A better world online and offline

This blog first appeared in G7G20. Ikuyo Sakai is a One Young World Ambassador and student at Keio University. She served as coordinator of the APRU Summer Internet Economy Seminar at the Keio University last summer and is passionate about internet privacy and societal issues.

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At the Opening Ceremony of the One Young World 2015 Bangkok Summit, Counsellor Professor Muhammad Yunus said:

“You represent a generation, which to my mind, is the most powerful generation in human history. Why is that? You are special not because you are smart; you are powerful because you are born in the age when all technology gives you enormous capacity. And that technology is changing every day, making you more powerful.”

I wondered at that moment how many people really understood the meaning of what he said. Internet and technology are indispensable products to life in the 21st century. They allow us to communicate with our family and friends, to share our great ideas and solutions, to empower minorities, to spread education, to make the world a better place.

In fact, a number of One Young World Ambassadors understand the potential that technology has and have used it to foster change in their local communities. Their projects range from providing technology to women and children in India, to helping refugees access free education online and get a university degree. It gives me great joy to see young individuals harnessing the potential of the internet to create change with resources not available to earlier generations.

However, the internet is not without its faults. This has led to international society discussing the issue of how to keep the internet open and safe for us all. Similarly, issues around copyright and privacy are hugely complex and consensus is often hard to reach. More importantly, the core of the issue, as I see it, lies with most of our networks being held in private hands. Examples of this can be seen in social media being used to promote terrorist causes, such as ISIS harnessing the openness of different sites to promote their own activities. Unfortunately, when governments do intervene in these cases, it is often to limit the freedom of speech across these networks.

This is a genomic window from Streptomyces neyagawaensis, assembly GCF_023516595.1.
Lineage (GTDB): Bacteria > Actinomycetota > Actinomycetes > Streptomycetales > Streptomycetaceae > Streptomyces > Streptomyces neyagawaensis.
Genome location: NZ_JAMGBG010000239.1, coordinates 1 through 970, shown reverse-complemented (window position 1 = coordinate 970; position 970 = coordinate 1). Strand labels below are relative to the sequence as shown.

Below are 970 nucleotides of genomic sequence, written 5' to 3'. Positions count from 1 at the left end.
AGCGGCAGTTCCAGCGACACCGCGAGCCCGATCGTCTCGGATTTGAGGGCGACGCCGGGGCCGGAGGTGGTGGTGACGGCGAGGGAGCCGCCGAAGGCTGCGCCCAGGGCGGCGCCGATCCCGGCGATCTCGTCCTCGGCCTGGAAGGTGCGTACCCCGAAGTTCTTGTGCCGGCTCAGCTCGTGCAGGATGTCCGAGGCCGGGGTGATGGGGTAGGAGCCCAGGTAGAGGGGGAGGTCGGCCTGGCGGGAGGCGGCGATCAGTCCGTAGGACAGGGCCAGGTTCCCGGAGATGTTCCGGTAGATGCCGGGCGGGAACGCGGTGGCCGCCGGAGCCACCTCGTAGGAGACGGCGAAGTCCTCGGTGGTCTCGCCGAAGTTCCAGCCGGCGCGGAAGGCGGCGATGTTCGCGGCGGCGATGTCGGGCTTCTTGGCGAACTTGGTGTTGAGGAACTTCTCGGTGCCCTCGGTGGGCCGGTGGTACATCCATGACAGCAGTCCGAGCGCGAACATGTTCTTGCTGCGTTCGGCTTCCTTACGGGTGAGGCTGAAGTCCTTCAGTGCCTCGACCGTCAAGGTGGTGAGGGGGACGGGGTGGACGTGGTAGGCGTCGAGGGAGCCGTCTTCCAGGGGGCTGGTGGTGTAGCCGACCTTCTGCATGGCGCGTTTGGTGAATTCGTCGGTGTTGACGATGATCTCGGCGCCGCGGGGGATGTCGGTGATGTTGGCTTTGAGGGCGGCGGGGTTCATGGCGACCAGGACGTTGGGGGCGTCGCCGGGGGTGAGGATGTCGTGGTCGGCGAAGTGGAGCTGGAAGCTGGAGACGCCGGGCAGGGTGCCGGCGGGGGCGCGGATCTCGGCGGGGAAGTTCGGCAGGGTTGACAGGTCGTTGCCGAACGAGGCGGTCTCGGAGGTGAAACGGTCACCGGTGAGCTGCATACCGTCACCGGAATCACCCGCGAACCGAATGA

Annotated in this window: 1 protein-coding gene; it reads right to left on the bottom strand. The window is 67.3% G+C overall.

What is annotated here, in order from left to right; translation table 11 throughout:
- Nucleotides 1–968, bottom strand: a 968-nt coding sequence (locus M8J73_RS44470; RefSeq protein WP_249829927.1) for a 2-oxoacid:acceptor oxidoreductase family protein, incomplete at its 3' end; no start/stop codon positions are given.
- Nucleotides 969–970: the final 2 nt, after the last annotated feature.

My experiences in the field of internet governance, both as a student and working for the Keio University International Centre for Internet and Society, has helped me realise that we need to move the discussion forward. We need to encourage people to take an interest in what is going on in internet policy, what the real issues are and how we can use the internet more safely. It is therefore immensely important to encourage young leaders like One Young World Ambassadors to understand these issues. This will help them develop their social services not only in their home countries but also internationally. It would mean preparing them for both technical and social problems that might happen in the future.

By educating young leaders we can provide a better environment, in which other young leaders can start their own initiatives to make the world a better place. This means not only looking at the latest news about internet policy issues, but also looking at our society and our actions online. Rethinking what it means to live our social life online helps us to move the discussion about these problems forward. It would make cyberspace a safer and better place because we all contribute to the creation, spreading and future development of our cyberspace.